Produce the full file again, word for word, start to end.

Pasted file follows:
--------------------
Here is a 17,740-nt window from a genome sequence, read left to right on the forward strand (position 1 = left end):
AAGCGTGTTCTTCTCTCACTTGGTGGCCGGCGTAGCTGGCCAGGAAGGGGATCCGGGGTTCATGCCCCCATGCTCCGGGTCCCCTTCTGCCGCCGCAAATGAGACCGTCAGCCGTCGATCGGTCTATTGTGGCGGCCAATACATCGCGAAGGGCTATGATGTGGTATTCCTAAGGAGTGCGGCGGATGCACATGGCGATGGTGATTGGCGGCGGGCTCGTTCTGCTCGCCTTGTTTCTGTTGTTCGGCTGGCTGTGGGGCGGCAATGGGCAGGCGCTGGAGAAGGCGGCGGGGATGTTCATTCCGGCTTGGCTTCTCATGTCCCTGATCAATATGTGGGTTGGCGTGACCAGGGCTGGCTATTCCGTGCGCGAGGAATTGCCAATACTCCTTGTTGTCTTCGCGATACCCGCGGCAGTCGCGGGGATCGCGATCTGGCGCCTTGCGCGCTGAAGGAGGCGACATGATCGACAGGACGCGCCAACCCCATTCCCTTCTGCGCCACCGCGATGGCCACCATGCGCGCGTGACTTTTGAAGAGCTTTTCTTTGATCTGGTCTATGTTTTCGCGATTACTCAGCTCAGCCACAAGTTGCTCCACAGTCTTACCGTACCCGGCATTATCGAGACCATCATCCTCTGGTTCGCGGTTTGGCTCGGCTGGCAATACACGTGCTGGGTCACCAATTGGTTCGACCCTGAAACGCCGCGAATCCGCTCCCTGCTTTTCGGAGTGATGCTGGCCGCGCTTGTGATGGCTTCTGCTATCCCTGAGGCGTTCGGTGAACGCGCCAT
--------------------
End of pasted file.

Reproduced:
Here is a 17,740-nt window from a genome sequence, read left to right on the forward strand (position 1 = left end):
AAGCGTGTTCTTCTCTCACTTGGTGGCCGGCGTAGCTGGCCAGGAAGGGGATCCGGGGTTCATGCCCCCATGCTCCGGGTCCCCTTCTGCCGCCGCAAATGAGACCGTCAGCCGTCGATCGGTCTATTGTGGCGGCCAATACATCGCGAAGGGCTATGATGTGGTATTCCTAAGGAGTGCGGCGGATGCACATGGCGATGGTGATTGGCGGCGGGCTCGTTCTGCTCGCCTTGTTTCTGTTGTTCGGCTGGCTGTGGGGCGGCAATGGGCAGGCGCTGGAGAAGGCGGCGGGGATGTTCATTCCGGCTTGGCTTCTCATGTCCCTGATCAATATGTGGGTTGGCGTGACCAGGGCTGGCTATTCCGTGCGCGAGGAATTGCCAATACTCCTTGTTGTCTTCGCGATACCCGCGGCAGTCGCGGGGATCGCGATCTGGCGCCTTGCGCGCTGAAGGAGGCGACATGATCGACAGGACGCGCCAACCCCATTCCCTTCTGCGCCACCGCGATGGCCACCATGCGCGCGTGACTTTTGAAGAGCTTTTCTTTGATCTGGTCTATGTTTTCGCGATTACTCAGCTCAGCCACAAGTTGCTCCACAGTCTTACCGTACCCGGCATTATCGAGACCATCATCCTCTGGTTCGCGGTTTGGCTCGGCTGGCAATACACGTGCTGGGTCACCAATTGGTTCGACCCTGAAACGCCGCGAATCCGCTCCCTGCTTTTCGGAGTGATGCTGGCCGCGCTTGTGATGGCTTCTGCTATCCCTGAGGCGTTCGGTGAACGCGCCAT